Hidden Aguachile at Tacos y Mariscos Sinaloa #2

Categories: Mexi Meals
Tacos y Mariscos Sinaloa #2 (the first one is in Anaheim) belongs to the genre of Mexican eateries that infuriate me: the dives that masquerade as a regional restaurant. A thorough look through the menu finds no Sinaloan specialties, but instead a hybrid of Tex-Mex (fajitas, nachos), Cal-Mex (burritos, enchiladas), tacos, eggs and even hamburgers. One house salsa can't decide if it's going to evolve into guacamole or stay as a green salsa; the red is watery and features too much cilantro. And the chips provided have more salt than the Dead Sea.

Only after reading through the menu again and again will you find anything distinctive: camarones ahogados en chiltepín. But the name is a lie--a delicious, delicious lie.

Chiltepín, of course, is the tiny peppers as small as a pinky nail but with a heat that only habanero tops. It's native to the border region, even swings down to Sinaloa--but the above dish doesn't feature the pepper, despite what it's called.

Instead, the meal is a proper aguachile, the legendary seafood treasure of Sinaloa that's ceviche writ large: butterflied shrimp marinated in lime juice, tossed with raw onions and a furious salsa. Tacos y Mariscos Sinaloa #2 uses a serrano-based salsa and even leaves in chunks of the vicious chile, just to keep you honest. At $12, it's one of the cheaper aguachiles around, and the addition of orange slices creates a great Mexican dessert: sweet, chilled, spicy. The restaurant is just off the 5 freeway, and the aguachile is reason enough to ditch traffic for half an hour to refresh your soul.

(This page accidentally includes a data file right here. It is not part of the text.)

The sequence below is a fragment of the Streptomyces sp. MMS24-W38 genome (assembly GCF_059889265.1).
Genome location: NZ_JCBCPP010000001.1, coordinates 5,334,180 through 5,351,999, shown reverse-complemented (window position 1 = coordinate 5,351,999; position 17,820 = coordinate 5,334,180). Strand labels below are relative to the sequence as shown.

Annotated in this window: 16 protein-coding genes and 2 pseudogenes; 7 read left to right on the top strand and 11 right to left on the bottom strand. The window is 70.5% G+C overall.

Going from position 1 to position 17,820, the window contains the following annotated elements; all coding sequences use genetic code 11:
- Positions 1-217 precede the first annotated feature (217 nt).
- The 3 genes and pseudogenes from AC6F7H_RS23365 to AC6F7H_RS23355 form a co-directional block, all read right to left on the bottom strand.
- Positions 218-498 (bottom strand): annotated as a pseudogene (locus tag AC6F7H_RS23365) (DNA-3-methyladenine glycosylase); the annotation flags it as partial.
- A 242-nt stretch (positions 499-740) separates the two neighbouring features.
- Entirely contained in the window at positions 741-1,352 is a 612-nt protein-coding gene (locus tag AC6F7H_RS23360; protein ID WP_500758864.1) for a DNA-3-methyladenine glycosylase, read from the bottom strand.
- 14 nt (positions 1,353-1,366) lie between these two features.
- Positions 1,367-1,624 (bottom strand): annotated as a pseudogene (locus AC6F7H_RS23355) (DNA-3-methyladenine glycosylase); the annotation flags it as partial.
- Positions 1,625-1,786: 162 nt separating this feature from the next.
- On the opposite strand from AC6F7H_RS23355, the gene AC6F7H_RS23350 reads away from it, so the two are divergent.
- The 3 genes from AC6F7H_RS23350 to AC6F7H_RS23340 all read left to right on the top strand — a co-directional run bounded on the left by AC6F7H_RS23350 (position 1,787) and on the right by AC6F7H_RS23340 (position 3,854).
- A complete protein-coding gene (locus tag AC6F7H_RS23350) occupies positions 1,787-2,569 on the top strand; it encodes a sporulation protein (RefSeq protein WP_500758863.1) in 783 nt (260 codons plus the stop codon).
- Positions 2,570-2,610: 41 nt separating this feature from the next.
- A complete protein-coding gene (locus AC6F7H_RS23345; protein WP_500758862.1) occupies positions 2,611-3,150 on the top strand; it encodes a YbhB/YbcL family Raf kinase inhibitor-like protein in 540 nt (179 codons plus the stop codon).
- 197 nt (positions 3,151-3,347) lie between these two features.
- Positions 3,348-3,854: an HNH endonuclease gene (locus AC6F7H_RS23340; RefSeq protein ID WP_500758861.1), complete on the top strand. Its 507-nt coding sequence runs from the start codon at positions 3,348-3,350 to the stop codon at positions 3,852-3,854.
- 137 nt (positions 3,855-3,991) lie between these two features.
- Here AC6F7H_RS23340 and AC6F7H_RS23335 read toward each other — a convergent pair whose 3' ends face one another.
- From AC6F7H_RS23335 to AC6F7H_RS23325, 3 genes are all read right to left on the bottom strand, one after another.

But chiltepín this is not.

Tacos y Mariscos Sinaloa #2, 1620 E. First St., Santa Ana, (714) 835-6227.

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Salomon Cabron
Salomon Cabron

Yeah Llantas Sinaloa had some bomb as huaraches. I got the size 12's with the FIRESTONE on the sole. Simon que si, wey.

Patterson Gomez
Patterson Gomez

I know what you mean. I stopped by a Sinaloa Tires the other day, and it was almost anti-regionalistic. I will say the claw-tread radials had thicker steel belts than usual, although some argue that's actually a Baja concept.

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